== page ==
While the likelihood of eliminating either of these programs is remote at best, House Republicans have developed a plan that would provide relief (up to $200 per family) to drivers starting in July 2024. Developed by Reps. April Connors and Mary Dye, the proposal would send excess revenue from cap-and-trade auctions to vehicle owners in the form of a check. After receiving the initial July payment, registered vehicle owners would receive an annual check when renewing their vehicle tabs. The amount of the check would vary depending on how much the state has collected above what was forecasted to be collected when Senate Bill 5126 passed.

House Republicans will be united in our support of this proposal during the 2024 legislative session. We will also continue inviting the majority to join us in our efforts to provide financial relief for families in other ways.

Salmon recovery needs to be a bigger priority for the Legislature

One of the issues I’ve been most passionate about since joining the Legislature is salmon recovery. Salmon have always played a critical role in our state’s culture, history, ecosystem, and economy. They have been central to the way of life for indigenous communities such as the Nisqually for centuries, and continue to hold immense cultural and economic significance. The decline of salmon populations threatens their very way of life, as well as the livelihoods of all others who rely on salmon fisheries for their income and sustenance.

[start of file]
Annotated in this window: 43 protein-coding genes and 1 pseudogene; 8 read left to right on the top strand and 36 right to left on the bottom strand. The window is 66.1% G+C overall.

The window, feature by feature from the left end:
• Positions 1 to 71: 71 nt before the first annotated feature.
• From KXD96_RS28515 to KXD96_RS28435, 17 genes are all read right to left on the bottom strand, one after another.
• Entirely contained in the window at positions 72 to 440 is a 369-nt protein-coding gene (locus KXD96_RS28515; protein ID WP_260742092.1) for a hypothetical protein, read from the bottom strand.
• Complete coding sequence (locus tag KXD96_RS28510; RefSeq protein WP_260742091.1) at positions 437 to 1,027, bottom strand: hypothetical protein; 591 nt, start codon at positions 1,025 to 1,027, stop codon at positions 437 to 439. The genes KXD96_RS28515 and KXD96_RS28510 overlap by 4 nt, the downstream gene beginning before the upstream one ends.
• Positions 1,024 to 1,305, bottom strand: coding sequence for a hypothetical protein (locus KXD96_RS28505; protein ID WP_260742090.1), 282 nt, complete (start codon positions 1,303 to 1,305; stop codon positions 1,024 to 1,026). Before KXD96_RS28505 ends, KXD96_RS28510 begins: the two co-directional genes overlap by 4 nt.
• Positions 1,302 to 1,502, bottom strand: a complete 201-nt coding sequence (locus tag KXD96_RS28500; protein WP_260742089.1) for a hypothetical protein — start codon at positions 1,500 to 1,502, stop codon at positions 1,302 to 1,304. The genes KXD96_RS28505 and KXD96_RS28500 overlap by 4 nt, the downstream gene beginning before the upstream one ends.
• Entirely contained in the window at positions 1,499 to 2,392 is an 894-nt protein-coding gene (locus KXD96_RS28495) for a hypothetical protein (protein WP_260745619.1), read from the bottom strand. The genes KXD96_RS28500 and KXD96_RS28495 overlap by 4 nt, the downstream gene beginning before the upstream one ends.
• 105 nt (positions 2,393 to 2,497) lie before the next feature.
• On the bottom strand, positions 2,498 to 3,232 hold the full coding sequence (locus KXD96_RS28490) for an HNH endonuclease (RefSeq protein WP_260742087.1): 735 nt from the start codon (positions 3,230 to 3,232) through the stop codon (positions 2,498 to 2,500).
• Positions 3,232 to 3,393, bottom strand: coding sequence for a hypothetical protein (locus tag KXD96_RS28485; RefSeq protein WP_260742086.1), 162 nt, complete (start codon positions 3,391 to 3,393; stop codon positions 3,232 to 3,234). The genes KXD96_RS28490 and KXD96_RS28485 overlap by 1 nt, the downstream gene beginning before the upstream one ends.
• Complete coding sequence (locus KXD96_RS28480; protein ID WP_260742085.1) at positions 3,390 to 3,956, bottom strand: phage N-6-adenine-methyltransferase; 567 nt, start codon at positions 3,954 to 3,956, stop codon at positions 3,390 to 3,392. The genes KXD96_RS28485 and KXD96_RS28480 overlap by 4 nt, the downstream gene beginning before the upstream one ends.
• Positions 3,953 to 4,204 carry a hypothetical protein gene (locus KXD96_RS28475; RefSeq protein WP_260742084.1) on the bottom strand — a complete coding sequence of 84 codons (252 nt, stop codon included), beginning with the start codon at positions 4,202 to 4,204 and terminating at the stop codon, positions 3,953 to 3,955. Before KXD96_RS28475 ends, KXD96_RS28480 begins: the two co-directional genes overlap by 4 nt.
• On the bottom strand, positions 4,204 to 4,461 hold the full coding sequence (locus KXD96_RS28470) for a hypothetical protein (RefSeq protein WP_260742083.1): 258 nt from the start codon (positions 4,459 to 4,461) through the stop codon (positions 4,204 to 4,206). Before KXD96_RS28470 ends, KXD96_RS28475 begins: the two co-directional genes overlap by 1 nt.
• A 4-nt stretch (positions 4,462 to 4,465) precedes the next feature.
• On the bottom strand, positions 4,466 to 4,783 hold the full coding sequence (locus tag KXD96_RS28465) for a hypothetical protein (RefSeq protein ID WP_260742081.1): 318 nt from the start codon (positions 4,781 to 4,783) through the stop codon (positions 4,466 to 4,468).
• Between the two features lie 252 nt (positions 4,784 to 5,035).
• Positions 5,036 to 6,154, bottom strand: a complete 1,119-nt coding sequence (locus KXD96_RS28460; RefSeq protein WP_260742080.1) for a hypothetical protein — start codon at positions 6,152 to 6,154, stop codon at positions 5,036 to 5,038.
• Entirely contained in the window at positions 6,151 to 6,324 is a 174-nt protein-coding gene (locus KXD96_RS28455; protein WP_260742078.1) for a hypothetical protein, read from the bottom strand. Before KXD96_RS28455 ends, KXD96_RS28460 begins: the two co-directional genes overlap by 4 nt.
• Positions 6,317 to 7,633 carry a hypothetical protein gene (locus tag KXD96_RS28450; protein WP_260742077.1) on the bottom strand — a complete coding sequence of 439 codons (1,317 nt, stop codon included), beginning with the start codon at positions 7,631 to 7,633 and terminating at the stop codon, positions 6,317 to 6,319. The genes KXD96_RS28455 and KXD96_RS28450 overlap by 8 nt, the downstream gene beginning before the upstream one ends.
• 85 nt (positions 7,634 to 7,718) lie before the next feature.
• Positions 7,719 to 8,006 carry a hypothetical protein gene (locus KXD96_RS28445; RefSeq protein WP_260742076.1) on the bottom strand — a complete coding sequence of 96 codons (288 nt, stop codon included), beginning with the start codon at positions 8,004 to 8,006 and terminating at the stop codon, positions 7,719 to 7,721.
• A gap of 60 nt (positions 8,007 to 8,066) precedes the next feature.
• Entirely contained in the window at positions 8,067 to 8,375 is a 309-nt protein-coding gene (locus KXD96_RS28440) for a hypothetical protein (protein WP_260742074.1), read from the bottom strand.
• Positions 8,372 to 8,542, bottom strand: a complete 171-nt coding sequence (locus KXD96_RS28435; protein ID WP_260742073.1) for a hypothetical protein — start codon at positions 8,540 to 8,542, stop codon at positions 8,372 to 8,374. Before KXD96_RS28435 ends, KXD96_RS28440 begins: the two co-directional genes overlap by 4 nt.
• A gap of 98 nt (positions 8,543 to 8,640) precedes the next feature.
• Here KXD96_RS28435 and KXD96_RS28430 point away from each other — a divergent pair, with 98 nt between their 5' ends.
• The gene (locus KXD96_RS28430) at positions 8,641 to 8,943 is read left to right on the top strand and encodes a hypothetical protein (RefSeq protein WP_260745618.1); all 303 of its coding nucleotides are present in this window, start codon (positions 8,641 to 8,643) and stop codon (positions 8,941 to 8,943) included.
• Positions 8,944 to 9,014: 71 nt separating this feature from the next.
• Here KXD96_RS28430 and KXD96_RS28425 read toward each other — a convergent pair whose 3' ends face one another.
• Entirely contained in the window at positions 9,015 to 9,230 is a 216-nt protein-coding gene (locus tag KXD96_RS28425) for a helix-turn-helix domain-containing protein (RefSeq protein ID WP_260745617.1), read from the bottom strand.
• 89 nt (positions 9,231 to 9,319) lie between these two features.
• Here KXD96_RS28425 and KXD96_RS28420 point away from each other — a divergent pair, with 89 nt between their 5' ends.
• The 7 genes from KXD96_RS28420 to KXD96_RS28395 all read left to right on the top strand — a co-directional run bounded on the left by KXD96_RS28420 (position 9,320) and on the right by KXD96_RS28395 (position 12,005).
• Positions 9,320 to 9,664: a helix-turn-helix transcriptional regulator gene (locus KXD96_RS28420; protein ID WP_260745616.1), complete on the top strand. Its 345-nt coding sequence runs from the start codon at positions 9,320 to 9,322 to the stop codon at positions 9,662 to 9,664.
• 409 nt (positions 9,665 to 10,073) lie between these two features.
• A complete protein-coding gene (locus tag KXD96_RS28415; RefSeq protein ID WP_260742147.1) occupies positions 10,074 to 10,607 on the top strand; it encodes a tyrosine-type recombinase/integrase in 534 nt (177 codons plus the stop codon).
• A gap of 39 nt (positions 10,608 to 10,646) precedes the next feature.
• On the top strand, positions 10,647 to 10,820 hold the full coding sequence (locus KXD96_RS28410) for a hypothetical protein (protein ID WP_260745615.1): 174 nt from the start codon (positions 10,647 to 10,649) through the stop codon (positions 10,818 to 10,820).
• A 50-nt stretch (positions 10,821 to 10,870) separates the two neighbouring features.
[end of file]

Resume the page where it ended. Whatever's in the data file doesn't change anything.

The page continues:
Salmon also serve as a keystone species in Washington’s ecosystems. They act as nutrient transporters, carrying valuable marine nutrients upstream into freshwater habitats when they return to spawn and die. This process enriches the entire ecosystem, benefiting not only other fish species but also terrestrial wildlife and plants. Moreover, their presence contributes to the health of rivers and streams.

A healthy salmon population is also critical for the long-term sustainability of Washington’s economy. The state’s salmon fisheries have historically been a significant economic driver, supporting thousands of jobs and generating millions of dollars in revenue. A decline in salmon populations not only jeopardizes these economic opportunities, but also threatens the tourism industry, as salmon are a major attraction for sport fishing and wildlife enthusiasts.